Where did you grow up?
Growing up in a military family we moved around quite a bit. I was born in Naples, Italy where we spent 2 years, then moved to Jacksonville, Florida where we spent another 2 years. It was not until my father was stationed in Norfolk, Virginia that we finally got some stability.
I lived in Norfolk from the age of four until 15.
When my father retired from the Navy after 26 years of service, we moved to the small town of South Mills, North Carolina, located between Norfolk and Elizabeth City. North Carolina was a lot more rural than I was used to up to that point in my life, but I grew to appreciate quiet small-town living. Almost 15 years after moving to North Carolina, my parents continue to commute to and from Virginia for work.
Where did you go to school and in what subject did you get your degree(s)?
I attended Elizabeth City State University, a historically black college/university (HBCU) in Elizabeth City, North Carolina. While there I was an undergraduate research assistant on a submerged aquatic vegetation project. I studied the effects of climate change on the growth and germination rates of multiple species of SAVs. In 2014, I obtained my bachelor of science in marine environmental science.
I was then accepted into the Marine Estuarine Environmental Science Graduate Program at the University of Maryland Eastern Shore, another HBCU. My master’s thesis focused on the stranding demographics of marine mammals in Maryland and inorganic contaminants in the livers and kidneys of bottlenose dolphins. In December 2016, I received my master of science degree in marine estuarine environmental science, with a focus on marine ecology.
How did you come to work at the Northeast Fisheries Science Center?
My love for the sea was developed early on, having grown up around the water. In grade school when my peers aspired to be police officers and astronauts, my dream was always to study the ocean. Having a job with the federal government could be considered the American dream. My desire to be a marine scientist at NOAA was the obvious goal.
In 2013, I had the privilege of participating in the Woods Hole Partnership Education Program. I interned at the Northeast Fisheries Science Center with Frederick Wenzel in the Protected Species Branch, studying the feeding ecology of the gray seal. While in graduate school I was fortunate enough to be able to study and conduct work at both the Cooperative Oxford Laboratory in Oxford, Maryland as well as the Hollings Marine Laboratory in Charleston, South Carolina. My graduate research was funded by NOAA’s Living Marine Resources Cooperative Science Center, a program dedicated to preparing its students for the NOAA workforce. I also participated in NOAA’s Education Partnership Program.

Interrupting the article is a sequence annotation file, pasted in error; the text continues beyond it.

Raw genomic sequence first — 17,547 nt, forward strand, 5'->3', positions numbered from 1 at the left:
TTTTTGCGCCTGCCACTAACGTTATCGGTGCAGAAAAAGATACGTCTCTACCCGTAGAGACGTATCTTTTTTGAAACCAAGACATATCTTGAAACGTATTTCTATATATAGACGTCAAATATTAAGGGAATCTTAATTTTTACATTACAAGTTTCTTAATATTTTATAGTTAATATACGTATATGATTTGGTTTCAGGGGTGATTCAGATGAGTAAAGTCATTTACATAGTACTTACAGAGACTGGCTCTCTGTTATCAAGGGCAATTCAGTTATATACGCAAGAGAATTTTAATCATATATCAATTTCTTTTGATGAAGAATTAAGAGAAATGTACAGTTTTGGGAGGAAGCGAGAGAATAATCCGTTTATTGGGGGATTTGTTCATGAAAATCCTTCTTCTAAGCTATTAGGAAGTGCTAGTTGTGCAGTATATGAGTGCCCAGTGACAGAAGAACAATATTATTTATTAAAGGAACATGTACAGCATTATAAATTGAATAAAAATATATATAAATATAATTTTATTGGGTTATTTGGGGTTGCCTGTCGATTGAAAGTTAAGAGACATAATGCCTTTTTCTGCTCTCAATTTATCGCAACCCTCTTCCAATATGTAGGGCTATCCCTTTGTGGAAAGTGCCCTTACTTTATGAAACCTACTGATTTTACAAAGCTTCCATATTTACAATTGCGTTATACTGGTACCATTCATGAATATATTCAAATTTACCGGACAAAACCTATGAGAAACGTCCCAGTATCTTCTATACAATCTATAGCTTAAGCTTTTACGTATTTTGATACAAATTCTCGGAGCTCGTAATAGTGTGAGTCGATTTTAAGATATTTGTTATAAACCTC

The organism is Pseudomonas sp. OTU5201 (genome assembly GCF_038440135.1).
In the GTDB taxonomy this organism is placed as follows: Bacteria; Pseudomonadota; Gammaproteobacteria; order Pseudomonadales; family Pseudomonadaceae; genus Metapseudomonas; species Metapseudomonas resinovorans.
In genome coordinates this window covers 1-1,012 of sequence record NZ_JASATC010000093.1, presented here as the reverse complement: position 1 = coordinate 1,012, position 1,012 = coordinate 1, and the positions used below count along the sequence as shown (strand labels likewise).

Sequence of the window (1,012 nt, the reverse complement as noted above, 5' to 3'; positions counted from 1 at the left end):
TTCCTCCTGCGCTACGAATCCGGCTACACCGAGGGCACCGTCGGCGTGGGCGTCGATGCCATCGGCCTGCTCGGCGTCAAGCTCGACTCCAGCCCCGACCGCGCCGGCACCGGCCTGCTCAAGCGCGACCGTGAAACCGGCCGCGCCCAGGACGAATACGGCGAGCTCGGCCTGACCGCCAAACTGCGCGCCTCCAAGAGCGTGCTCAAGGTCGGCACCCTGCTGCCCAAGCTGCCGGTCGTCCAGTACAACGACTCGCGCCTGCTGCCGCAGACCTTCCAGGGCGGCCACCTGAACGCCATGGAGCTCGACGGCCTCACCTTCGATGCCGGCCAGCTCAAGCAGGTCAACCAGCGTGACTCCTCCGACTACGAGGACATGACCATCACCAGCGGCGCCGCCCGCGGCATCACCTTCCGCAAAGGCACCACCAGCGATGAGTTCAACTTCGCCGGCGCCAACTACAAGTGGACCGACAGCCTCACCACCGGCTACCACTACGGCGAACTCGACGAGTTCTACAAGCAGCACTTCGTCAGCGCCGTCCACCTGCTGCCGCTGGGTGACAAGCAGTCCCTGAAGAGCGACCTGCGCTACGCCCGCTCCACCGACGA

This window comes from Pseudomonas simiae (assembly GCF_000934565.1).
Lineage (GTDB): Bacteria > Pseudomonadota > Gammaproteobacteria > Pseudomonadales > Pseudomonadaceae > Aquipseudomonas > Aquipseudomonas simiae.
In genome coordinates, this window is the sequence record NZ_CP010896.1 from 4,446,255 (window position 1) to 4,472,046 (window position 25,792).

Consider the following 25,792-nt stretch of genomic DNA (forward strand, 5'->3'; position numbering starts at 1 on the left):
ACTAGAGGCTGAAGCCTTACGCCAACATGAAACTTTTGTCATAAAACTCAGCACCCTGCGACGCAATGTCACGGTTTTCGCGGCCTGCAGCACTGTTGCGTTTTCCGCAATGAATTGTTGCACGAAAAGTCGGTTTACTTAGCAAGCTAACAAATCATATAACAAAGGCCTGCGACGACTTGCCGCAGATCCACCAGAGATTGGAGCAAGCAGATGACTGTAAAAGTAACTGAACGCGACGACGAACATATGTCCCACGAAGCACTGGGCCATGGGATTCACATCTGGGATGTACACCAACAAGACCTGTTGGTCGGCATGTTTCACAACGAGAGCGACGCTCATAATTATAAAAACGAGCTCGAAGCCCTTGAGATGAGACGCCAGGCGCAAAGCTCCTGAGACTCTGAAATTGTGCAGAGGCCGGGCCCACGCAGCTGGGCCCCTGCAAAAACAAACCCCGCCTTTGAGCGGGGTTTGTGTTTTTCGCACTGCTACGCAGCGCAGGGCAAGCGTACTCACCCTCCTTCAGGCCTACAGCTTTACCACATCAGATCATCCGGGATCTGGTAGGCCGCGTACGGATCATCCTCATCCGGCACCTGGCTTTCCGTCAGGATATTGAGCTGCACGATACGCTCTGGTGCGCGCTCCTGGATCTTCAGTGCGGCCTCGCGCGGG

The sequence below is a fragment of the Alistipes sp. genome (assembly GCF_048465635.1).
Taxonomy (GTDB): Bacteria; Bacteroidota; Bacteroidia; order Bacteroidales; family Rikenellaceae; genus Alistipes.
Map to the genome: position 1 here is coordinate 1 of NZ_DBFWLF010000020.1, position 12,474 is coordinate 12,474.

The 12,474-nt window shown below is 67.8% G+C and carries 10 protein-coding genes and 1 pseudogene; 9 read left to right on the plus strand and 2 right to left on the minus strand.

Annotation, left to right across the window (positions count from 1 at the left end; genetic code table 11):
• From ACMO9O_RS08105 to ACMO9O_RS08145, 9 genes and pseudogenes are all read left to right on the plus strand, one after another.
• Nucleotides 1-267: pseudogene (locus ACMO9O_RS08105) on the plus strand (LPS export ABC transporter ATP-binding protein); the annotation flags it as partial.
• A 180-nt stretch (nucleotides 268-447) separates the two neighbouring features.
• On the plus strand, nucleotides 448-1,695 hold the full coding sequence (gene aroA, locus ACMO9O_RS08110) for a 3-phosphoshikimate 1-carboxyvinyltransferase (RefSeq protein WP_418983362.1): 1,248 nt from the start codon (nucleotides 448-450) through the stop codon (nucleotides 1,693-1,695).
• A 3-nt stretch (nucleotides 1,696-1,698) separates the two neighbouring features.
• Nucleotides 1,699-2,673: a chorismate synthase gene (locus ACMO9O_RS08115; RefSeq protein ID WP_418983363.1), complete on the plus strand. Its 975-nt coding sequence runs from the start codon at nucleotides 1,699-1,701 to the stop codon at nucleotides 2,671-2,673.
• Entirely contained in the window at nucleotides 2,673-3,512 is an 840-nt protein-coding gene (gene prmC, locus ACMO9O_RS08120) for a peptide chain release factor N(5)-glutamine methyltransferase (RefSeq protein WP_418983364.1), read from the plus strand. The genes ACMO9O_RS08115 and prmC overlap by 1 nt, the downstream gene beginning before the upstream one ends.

After graduating, I spent two and a half years working for the North Carolina Division of Marine Fisheries as a protected species observer. I worked onboard commercial and recreational fishing vessels and alternative platform vessels throughout the estuarine waters of North Carolina. I moved on to the North Carolina Division of Coastal Management as a field representative. That position involved conducting on-site inspections, field reviews, and wetland delineations of proposed projects (e.g., boat ramps, bridges, houses) to ensure compliance with the Coastal Area Management Act.
Because of my knowledge, experience, and involvement in so many NOAA partnered programs, I was able to apply for a position at the Northeast Fisheries Science Center through their Talent for the 21st Century Program. This program is devoted to widening NOAA’s hiring net while building a diverse and inclusive workforce.
What do you do at the Science Center?
I am new to the science center. Currently, I am a fish biologist for the Oceans & Climate Branch in Narragansett, Rhode Island. I am working on developing a database of longfin squid para-larval abundance from archived samples. The samples were collected in two long-running programs: the ongoing Ecosystems Monitoring Program, and the Marine Resource Monitoring and Prediction program, which ran from 1977 through 1987. The goal is to re-evaluate squid life history and stock structure and to determine if bottom trawling affects egg mortality in this species. A large amount of this research is done by identifying and measuring para-larval squid under a dissection microscope.
What do you like most about your position?
Working for the Oceans & Climate Branch has been a great experience so far. It allows me to meet (virtually, of course) and work with a multidisciplinary group of scientists. I enjoy the ability to work on some of the most important fisheries in the region. In this unprecedented time, there have been many challenges and we’ve had to be innovative and flexible to overcome them. I enjoy thinking of new effective ways to get this done! My position also affords me the ability to engage in outreach opportunities as well as diversity and inclusion initiatives.
What are some of your hobbies?
I love to read, but when my nose isn’t stuck in a book you will probably find me outside. I love the outdoors, especially the beach or hiking, but I also enjoy running and playing all sports. A couple of other little-known facts about me: I can ride a unicycle and have been playing the violin since I was 10 years old.
For more information, please contact Shelley Dawicki.